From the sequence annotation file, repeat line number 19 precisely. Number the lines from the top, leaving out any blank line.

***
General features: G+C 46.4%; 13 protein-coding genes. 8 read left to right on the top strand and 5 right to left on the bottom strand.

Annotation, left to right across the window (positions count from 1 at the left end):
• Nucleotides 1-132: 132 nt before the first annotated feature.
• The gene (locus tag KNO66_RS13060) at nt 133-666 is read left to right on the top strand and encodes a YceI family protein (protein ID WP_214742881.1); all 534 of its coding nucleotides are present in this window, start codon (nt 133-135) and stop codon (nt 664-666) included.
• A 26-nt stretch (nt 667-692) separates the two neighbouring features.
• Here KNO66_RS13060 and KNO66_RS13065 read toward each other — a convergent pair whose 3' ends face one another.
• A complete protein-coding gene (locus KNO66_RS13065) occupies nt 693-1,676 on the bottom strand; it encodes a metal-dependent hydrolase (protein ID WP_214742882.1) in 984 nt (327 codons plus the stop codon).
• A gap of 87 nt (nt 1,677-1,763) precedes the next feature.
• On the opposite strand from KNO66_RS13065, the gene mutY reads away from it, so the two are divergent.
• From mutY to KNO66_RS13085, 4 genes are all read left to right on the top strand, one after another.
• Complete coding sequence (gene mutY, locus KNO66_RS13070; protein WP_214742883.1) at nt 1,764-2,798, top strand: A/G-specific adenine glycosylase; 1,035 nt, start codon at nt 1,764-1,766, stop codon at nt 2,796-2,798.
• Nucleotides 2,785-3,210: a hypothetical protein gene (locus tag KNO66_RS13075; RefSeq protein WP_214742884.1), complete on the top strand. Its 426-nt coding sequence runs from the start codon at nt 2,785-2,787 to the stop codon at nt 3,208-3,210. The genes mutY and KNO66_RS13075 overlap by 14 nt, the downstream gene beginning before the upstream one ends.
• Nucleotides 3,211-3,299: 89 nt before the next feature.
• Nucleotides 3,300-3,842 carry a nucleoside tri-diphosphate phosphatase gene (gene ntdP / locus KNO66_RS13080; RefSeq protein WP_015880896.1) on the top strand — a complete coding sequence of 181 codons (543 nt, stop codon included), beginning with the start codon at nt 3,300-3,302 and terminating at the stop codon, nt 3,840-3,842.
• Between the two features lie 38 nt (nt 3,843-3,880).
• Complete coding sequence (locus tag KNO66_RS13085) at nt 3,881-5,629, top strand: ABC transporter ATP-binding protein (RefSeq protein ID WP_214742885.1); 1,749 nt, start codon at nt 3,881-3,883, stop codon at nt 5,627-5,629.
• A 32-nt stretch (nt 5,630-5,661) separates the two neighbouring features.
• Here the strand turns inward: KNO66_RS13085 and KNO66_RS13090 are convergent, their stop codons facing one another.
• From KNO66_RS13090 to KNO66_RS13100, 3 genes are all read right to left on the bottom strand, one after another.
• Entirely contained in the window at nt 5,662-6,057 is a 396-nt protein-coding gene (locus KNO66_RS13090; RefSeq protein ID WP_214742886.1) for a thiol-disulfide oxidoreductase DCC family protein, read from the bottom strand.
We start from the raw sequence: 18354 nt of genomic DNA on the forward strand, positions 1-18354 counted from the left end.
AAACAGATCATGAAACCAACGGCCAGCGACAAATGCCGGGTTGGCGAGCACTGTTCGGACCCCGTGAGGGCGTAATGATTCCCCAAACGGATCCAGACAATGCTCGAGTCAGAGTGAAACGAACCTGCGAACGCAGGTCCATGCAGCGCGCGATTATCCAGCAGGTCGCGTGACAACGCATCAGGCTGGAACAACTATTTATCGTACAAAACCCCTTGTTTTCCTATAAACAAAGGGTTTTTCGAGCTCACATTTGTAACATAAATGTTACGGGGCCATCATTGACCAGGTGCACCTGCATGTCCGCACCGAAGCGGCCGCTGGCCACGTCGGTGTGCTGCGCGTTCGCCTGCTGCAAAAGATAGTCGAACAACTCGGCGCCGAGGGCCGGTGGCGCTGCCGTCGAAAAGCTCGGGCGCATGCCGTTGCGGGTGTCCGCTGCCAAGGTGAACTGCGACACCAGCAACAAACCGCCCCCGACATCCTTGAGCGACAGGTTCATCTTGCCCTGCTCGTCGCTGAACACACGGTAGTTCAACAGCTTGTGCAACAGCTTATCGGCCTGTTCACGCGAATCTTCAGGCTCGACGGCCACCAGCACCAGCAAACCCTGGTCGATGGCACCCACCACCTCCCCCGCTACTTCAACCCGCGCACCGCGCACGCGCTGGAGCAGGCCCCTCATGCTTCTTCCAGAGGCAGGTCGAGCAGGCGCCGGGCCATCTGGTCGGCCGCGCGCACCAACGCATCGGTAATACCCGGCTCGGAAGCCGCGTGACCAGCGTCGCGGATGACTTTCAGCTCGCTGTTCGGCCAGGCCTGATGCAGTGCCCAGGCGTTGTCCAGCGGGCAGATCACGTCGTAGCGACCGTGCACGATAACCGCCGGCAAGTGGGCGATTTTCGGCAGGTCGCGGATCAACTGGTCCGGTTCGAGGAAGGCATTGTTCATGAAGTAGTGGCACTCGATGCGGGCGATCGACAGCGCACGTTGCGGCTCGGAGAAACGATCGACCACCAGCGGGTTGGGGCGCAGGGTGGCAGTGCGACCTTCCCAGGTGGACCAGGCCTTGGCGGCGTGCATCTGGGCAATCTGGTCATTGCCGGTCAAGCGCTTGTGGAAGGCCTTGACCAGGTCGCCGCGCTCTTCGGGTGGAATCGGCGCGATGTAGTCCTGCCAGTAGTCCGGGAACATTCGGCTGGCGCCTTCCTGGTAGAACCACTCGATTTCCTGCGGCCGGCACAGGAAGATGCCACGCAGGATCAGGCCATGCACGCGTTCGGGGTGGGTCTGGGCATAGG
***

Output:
• From KNO66_RS13090 to KNO66_RS13100, 3 genes are all read right to left on the bottom strand, one after another.